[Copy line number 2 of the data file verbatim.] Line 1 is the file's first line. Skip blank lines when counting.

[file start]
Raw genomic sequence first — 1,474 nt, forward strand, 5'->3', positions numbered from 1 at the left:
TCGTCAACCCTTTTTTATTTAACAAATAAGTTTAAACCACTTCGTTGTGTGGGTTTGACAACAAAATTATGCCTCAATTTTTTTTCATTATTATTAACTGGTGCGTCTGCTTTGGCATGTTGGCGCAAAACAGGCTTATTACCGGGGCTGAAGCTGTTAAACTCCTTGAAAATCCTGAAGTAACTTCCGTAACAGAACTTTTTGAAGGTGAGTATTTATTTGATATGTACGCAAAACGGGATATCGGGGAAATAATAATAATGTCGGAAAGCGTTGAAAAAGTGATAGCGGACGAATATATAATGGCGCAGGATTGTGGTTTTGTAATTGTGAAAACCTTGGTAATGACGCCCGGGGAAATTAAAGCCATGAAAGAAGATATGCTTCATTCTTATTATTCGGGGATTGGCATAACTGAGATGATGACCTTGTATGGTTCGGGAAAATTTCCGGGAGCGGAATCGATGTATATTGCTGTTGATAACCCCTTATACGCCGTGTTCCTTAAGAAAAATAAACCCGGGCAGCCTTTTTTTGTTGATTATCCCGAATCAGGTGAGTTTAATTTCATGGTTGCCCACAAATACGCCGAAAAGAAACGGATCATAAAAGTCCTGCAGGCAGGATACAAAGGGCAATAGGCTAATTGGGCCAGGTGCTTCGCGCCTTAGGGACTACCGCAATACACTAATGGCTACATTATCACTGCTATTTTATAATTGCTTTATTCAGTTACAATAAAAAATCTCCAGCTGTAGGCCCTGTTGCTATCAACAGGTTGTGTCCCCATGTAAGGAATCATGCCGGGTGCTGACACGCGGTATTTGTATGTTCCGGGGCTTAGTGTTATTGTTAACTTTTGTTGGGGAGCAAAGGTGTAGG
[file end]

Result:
TCGTCAACCCTTTTTTATTTAACAAATAAGTTTAAACCACTTCGTTGTGTGGGTTTGACAACAAAATTATGCCTCAATTTTTTTTCATTATTATTAACTGGTGCGTCTGCTTTGGCATGTTGGCGCAAAACAGGCTTATTACCGGGGCTGAAGCTGTTAAACTCCTTGAAAATCCTGAAGTAACTTCCGTAACAGAACTTTTTGAAGGTGAGTATTTATTTGATATGTACGCAAAACGGGATATCGGGGAAATAATAATAATGTCGGAAAGCGTTGAAAAAGTGATAGCGGACGAATATATAATGGCGCAGGATTGTGGTTTTGTAATTGTGAAAACCTTGGTAATGACGCCCGGGGAAATTAAAGCCATGAAAGAAGATATGCTTCATTCTTATTATTCGGGGATTGGCATAACTGAGATGATGACCTTGTATGGTTCGGGAAAATTTCCGGGAGCGGAATCGATGTATATTGCTGTTGATAACCCCTTATACGCCGTGTTCCTTAAGAAAAATAAACCCGGGCAGCCTTTTTTTGTTGATTATCCCGAATCAGGTGAGTTTAATTTCATGGTTGCCCACAAATACGCCGAAAAGAAACGGATCATAAAAGTCCTGCAGGCAGGATACAAAGGGCAATAGGCTAATTGGGCCAGGTGCTTCGCGCCTTAGGGACTACCGCAATACACTAATGGCTACATTATCACTGCTATTTTATAATTGCTTTATTCAGTTACAATAAAAAATCTCCAGCTGTAGGCCCTGTTGCTATCAACAGGTTGTGTCCCCATGTAAGGAATCATGCCGGGTGCTGACACGCGGTATTTGTATGTTCCGGGGCTTAGTGTTATTGTTAACTTTTGTTGGGGAGCAAAGGTGTAGG